I join others in thanking the Malaysian Presidency for this opportunity to exchange views on Security Council Resolution 1540. And thank you to the Secretary General, and to all the briefers for their fascinating insights.
The threat of toxic, poisonous or nuclear materials falling into the hands of non-state actors, particularly terrorists, is a top priority that requires the closest cooperation between all Member States, as well as civil society and industry.
And yet, let’s be honest. This is a complex and technical subject, and we struggle at times to bring the attention that it deserves to it. Resolution 1540 is not exactly a household name, but it has far reaching impact. And the briefers did a very good job today at explaining how far reaching the new technologies can be. Both as a positive for most people in the world, and as a negative when used by terrorists or others intent on using those technologies to develop, or to deliver, weapons of mass destruction.
So let‘s be clear about why we are focusing so much on this resolution. 1540 boosts the peace and security of all states. Full implementation of 1540 means action - the passing of laws, securing of borders and safeguarding of sensitive materials.
We must never forget the tangible, real-world impacts of our work. I have no doubt that without 1540 the world would be an even more dangerous place.
That’s why this year’s Comprehensive Review matters. The review process has already given us some powerful food for thought about the progress and challenges of implementation for states.
We now know that since 2010, there has been a 17% increase across all 1540 non-proliferation measures undertaken by states worldwide. But we also know that we are only halfway in our efforts. We must work towards full, universal fulfilment of these obligations.
We know that all regions have increased implementation, with the fastest growth rates occurring in Africa and in Eastern Europe. And yet there also remains marked differences between regions, with some much further from full implementation than others.
And we know that all sectors – nuclear, chemical, biological - have seen enhanced controls since 2010. However, it’s the biological sector that lags behind globally, with about 10% fewer recorded measures than the nuclear sector.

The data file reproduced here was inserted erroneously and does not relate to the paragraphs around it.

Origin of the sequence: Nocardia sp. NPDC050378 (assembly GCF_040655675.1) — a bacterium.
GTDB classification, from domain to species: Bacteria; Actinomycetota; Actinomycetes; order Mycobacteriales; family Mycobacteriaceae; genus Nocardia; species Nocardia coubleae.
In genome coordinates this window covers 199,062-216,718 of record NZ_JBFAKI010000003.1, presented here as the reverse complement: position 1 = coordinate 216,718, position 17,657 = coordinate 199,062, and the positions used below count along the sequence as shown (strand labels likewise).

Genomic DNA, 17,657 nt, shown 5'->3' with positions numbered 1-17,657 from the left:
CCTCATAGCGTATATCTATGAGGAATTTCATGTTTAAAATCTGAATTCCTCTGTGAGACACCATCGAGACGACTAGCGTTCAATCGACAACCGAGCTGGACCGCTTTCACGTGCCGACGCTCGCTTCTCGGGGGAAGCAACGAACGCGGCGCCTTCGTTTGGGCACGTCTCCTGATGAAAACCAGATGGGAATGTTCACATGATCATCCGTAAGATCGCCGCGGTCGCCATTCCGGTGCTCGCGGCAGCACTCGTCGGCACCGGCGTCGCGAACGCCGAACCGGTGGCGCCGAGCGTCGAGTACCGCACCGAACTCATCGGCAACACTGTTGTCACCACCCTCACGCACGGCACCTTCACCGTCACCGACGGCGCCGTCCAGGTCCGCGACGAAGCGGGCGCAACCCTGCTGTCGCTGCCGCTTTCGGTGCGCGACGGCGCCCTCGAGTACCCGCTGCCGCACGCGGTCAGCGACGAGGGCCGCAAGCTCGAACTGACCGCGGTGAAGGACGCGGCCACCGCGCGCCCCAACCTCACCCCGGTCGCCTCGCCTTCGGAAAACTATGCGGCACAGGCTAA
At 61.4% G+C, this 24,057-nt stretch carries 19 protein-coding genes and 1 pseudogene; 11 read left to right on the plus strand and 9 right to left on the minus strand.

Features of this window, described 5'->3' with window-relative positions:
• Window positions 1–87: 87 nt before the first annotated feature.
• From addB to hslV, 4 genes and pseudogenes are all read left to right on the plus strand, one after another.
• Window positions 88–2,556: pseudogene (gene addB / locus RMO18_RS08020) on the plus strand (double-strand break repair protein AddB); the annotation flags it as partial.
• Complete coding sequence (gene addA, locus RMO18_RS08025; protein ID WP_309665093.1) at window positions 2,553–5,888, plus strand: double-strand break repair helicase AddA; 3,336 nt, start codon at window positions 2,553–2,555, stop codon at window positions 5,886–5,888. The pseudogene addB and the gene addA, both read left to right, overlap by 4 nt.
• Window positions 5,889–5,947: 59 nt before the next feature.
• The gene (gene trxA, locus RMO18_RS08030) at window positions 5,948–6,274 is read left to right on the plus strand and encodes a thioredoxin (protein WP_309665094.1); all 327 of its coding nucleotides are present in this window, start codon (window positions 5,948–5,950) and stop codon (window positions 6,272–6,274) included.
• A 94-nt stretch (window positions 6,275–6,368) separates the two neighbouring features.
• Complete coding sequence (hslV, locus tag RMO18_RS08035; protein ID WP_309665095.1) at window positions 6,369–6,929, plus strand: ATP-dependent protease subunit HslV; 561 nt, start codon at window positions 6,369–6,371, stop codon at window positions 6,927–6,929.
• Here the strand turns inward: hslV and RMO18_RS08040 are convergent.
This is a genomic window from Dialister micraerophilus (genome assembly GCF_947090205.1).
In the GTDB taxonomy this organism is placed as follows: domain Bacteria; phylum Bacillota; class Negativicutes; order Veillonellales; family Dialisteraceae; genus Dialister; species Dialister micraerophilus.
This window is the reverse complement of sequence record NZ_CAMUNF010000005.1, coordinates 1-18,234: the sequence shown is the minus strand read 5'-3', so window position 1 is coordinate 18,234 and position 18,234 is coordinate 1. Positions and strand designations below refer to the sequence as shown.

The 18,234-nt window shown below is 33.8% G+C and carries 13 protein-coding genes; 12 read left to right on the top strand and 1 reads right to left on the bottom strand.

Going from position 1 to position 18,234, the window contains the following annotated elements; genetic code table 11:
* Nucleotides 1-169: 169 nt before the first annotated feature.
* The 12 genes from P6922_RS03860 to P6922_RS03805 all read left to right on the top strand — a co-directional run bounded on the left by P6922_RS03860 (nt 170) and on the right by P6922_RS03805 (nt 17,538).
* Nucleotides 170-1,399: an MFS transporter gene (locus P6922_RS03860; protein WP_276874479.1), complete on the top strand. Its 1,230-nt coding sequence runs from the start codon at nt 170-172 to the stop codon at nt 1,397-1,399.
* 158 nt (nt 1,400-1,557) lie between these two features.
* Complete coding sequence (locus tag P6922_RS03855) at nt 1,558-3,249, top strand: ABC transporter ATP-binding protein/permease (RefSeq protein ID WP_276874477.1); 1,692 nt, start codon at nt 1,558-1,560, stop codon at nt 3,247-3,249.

These are important non-proliferation facts. They should shape the next steps that we take. Working through the 1540 Committee - so ably chaired by Spain– this Council must now decide how to act.
The United Kingdom looks forward to examining four areas for concrete progress by the end of this year:
First, ensuring meaningful analysis of how 1540 is being implemented as a component of the global non-proliferation architecture, including by assessing each region and sector.
Second, exploring how 1540 can be more effectively implemented in light of the new and emerging challenges that we heard about, including both evolving terrorist threats and technological developments such as 3D printing and drones.
Third, strengthening the 1540 Committee’s process for matching requests with offers of assistance.
And finally, revisiting the structure and mandate of the 1540 Committee and its Group of Experts, to ensure that they have the technical, human and financial resources they need, including considering a longer-term mandate.
We look forward to discussing all these issues with all states.
1540 offers tools for states to prevent proliferation of Weapons of Mass Destruction. Tragically, the situation in Syria shows what happens when prevention fails. The world today continues to witness horrifying attacks in Syria involving chemical weapons, including numerous credible allegations of use, both by state actors and by non-state actors. If proven, the Asad regime’s use of chemical weapons will be in direct contravention of international law and must be universally condemned.
As Kim Won-Soo told us, the Council will in the coming days review a historic and vital report by the Joint Investigative Mechanism into allegations of chemical weapons use in Syria. The United Kingdom is determined to hold those responsible for these crimes to account.
We will review the report very carefully; it will be a first step towards international justice. We owe it to the victims to examine unflinchingly the hard evidence before us and follow up until there is full accountability for all those responsible for all uses of weapons of mass destruction.
Finally, Mr. President, allow me to echo the grave concerns expressed by Japan and others about the unacceptable nuclear and missile technology tests conducted by the DPRK (Democratic People’s Republic of Korea). The United Kingdom unconditionally condemns these activities, and expresses firm solidarity with Japan and all those in the region who face these dangerous provocations.